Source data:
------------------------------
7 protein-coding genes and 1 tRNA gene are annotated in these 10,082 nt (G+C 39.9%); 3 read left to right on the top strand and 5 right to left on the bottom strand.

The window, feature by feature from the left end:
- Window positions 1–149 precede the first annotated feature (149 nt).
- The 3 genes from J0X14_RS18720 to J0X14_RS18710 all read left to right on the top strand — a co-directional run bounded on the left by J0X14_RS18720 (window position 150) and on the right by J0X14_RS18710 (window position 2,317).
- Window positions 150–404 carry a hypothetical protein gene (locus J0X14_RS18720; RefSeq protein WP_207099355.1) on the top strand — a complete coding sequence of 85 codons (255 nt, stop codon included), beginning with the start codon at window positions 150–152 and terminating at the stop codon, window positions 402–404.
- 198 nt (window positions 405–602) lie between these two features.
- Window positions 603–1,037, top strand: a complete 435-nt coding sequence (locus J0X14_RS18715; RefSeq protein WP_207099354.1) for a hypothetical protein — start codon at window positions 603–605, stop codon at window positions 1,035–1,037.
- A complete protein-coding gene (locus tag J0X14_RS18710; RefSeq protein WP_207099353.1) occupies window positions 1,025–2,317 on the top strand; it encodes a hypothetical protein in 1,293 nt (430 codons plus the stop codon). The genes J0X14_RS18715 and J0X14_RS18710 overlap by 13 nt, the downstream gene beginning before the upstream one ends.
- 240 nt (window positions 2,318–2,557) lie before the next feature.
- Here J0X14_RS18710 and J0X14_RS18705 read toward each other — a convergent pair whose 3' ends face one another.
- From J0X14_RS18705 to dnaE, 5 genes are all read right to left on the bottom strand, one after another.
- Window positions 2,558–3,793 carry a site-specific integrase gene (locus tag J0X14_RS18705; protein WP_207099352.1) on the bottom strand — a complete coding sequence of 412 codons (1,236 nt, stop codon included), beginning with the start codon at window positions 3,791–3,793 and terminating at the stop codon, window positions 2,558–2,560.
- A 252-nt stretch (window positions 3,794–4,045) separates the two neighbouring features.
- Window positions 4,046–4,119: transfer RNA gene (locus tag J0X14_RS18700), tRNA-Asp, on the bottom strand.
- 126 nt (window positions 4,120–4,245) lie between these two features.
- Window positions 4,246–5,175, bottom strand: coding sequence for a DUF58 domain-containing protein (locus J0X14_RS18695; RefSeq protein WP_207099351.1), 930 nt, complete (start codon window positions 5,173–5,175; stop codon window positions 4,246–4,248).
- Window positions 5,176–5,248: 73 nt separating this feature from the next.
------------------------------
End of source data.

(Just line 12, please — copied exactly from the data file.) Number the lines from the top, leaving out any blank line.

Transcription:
- Window positions 2,558–3,793 carry a site-specific integrase gene (locus tag J0X14_RS18705; protein WP_207099352.1) on the bottom strand — a complete coding sequence of 412 codons (1,236 nt, stop codon included), beginning with the start codon at window positions 3,791–3,793 and terminating at the stop codon, window positions 2,558–2,560.